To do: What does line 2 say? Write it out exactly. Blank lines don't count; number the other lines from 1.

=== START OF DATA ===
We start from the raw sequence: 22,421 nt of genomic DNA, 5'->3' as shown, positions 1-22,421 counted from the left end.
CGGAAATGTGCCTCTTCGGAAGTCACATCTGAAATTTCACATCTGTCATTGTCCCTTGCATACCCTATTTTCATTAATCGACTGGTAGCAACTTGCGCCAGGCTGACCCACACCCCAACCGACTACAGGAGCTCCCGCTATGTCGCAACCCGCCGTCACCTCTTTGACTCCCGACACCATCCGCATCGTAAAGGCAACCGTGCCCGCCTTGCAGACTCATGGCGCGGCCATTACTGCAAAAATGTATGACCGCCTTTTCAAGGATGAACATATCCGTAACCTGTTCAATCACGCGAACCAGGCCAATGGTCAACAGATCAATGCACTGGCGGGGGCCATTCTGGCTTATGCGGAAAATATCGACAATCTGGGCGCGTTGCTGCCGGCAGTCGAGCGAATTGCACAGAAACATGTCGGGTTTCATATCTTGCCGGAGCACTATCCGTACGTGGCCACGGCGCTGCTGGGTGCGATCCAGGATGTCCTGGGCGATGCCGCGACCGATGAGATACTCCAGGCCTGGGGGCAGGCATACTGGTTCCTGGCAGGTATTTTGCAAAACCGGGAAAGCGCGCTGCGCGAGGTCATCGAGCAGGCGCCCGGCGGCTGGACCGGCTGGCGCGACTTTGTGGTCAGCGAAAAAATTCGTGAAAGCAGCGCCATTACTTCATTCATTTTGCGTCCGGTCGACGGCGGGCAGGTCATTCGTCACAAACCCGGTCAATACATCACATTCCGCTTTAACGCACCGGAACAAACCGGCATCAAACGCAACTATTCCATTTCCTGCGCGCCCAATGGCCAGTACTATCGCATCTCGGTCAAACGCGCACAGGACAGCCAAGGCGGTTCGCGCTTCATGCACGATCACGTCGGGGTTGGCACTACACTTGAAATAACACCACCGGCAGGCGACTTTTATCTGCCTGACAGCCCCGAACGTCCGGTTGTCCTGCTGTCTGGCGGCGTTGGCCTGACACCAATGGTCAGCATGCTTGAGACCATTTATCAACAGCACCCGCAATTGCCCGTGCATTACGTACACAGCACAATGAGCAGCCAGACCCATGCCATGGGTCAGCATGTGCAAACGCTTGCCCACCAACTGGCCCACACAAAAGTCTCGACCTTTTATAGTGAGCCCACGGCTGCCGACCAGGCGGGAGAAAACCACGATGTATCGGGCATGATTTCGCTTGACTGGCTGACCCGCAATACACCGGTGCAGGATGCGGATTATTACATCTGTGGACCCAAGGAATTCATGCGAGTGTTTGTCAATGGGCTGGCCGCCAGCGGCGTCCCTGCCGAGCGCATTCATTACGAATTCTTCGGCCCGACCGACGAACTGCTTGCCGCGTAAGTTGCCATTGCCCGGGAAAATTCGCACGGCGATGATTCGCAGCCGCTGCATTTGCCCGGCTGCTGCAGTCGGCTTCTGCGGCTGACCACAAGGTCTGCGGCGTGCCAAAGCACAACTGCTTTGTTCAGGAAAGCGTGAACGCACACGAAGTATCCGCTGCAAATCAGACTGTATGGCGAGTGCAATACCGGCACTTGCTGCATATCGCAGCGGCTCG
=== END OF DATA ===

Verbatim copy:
CGGAAATGTGCCTCTTCGGAAGTCACATCTGAAATTTCACATCTGTCATTGTCCCTTGCATACCCTATTTTCATTAATCGACTGGTAGCAACTTGCGCCAGGCTGACCCACACCCCAACCGACTACAGGAGCTCCCGCTATGTCGCAACCCGCCGTCACCTCTTTGACTCCCGACACCATCCGCATCGTAAAGGCAACCGTGCCCGCCTTGCAGACTCATGGCGCGGCCATTACTGCAAAAATGTATGACCGCCTTTTCAAGGATGAACATATCCGTAACCTGTTCAATCACGCGAACCAGGCCAATGGTCAACAGATCAATGCACTGGCGGGGGCCATTCTGGCTTATGCGGAAAATATCGACAATCTGGGCGCGTTGCTGCCGGCAGTCGAGCGAATTGCACAGAAACATGTCGGGTTTCATATCTTGCCGGAGCACTATCCGTACGTGGCCACGGCGCTGCTGGGTGCGATCCAGGATGTCCTGGGCGATGCCGCGACCGATGAGATACTCCAGGCCTGGGGGCAGGCATACTGGTTCCTGGCAGGTATTTTGCAAAACCGGGAAAGCGCGCTGCGCGAGGTCATCGAGCAGGCGCCCGGCGGCTGGACCGGCTGGCGCGACTTTGTGGTCAGCGAAAAAATTCGTGAAAGCAGCGCCATTACTTCATTCATTTTGCGTCCGGTCGACGGCGGGCAGGTCATTCGTCACAAACCCGGTCAATACATCACATTCCGCTTTAACGCACCGGAACAAACCGGCATCAAACGCAACTATTCCATTTCCTGCGCGCCCAATGGCCAGTACTATCGCATCTCGGTCAAACGCGCACAGGACAGCCAAGGCGGTTCGCGCTTCATGCACGATCACGTCGGGGTTGGCACTACACTTGAAATAACACCACCGGCAGGCGACTTTTATCTGCCTGACAGCCCCGAACGTCCGGTTGTCCTGCTGTCTGGCGGCGTTGGCCTGACACCAATGGTCAGCATGCTTGAGACCATTTATCAACAGCACCCGCAATTGCCCGTGCATTACGTACACAGCACAATGAGCAGCCAGACCCATGCCATGGGTCAGCATGTGCAAACGCTTGCCCACCAACTGGCCCACACAAAAGTCTCGACCTTTTATAGTGAGCCCACGGCTGCCGACCAGGCGGGAGAAAACCACGATGTATCGGGCATGATTTCGCTTGACTGGCTGACCCGCAATACACCGGTGCAGGATGCGGATTATTACATCTGTGGACCCAAGGAATTCATGCGAGTGTTTGTCAATGGGCTGGCCGCCAGCGGCGTCCCTGCCGAGCGCATTCATTACGAATTCTTCGGCCCGACCGACGAACTGCTTGCCGCGTAAGTTGCCATTGCCCGGGAAAATTCGCACGGCGATGATTCGCAGCCGCTGCATTTGCCCGGCTGCTGCAGTCGGCTTCTGCGGCTGACCACAAGGTCTGCGGCGTGCCAAAGCACAACTGCTTTGTTCAGGAAAGCGTGAACGCACACGAAGTATCCGCTGCAAATCAGACTGTATGGCGAGTGCAATACCGGCACTTGCTGCATATCGCAGCGGCTCG